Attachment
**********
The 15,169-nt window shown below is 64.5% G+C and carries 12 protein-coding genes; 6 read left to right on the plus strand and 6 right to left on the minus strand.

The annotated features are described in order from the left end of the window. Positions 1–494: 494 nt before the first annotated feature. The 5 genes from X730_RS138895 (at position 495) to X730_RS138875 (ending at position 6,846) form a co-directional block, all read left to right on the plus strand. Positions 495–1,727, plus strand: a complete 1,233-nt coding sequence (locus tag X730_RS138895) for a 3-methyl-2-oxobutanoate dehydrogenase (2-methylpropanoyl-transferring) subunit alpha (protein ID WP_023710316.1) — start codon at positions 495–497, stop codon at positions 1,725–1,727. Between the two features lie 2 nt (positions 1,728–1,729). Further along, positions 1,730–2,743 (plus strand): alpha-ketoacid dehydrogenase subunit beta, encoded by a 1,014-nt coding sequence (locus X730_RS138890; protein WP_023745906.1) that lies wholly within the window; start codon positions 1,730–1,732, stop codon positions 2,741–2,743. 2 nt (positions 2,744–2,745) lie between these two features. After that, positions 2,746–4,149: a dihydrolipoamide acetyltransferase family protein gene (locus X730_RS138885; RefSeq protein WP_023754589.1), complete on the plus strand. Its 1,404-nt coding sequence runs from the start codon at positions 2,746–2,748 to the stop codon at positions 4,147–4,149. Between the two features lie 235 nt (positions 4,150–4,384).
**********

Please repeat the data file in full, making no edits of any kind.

The 15,169-nt window shown below is 64.5% G+C and carries 12 protein-coding genes; 6 read left to right on the plus strand and 6 right to left on the minus strand.

The annotated features are described in order from the left end of the window. Positions 1–494: 494 nt before the first annotated feature. The 5 genes from X730_RS138895 (at position 495) to X730_RS138875 (ending at position 6,846) form a co-directional block, all read left to right on the plus strand. Positions 495–1,727, plus strand: a complete 1,233-nt coding sequence (locus tag X730_RS138895) for a 3-methyl-2-oxobutanoate dehydrogenase (2-methylpropanoyl-transferring) subunit alpha (protein ID WP_023710316.1) — start codon at positions 495–497, stop codon at positions 1,725–1,727. Between the two features lie 2 nt (positions 1,728–1,729). Further along, positions 1,730–2,743 (plus strand): alpha-ketoacid dehydrogenase subunit beta, encoded by a 1,014-nt coding sequence (locus X730_RS138890; protein WP_023745906.1) that lies wholly within the window; start codon positions 1,730–1,732, stop codon positions 2,741–2,743. 2 nt (positions 2,744–2,745) lie between these two features. After that, positions 2,746–4,149: a dihydrolipoamide acetyltransferase family protein gene (locus X730_RS138885; RefSeq protein WP_023754589.1), complete on the plus strand. Its 1,404-nt coding sequence runs from the start codon at positions 2,746–2,748 to the stop codon at positions 4,147–4,149. Between the two features lie 235 nt (positions 4,150–4,384).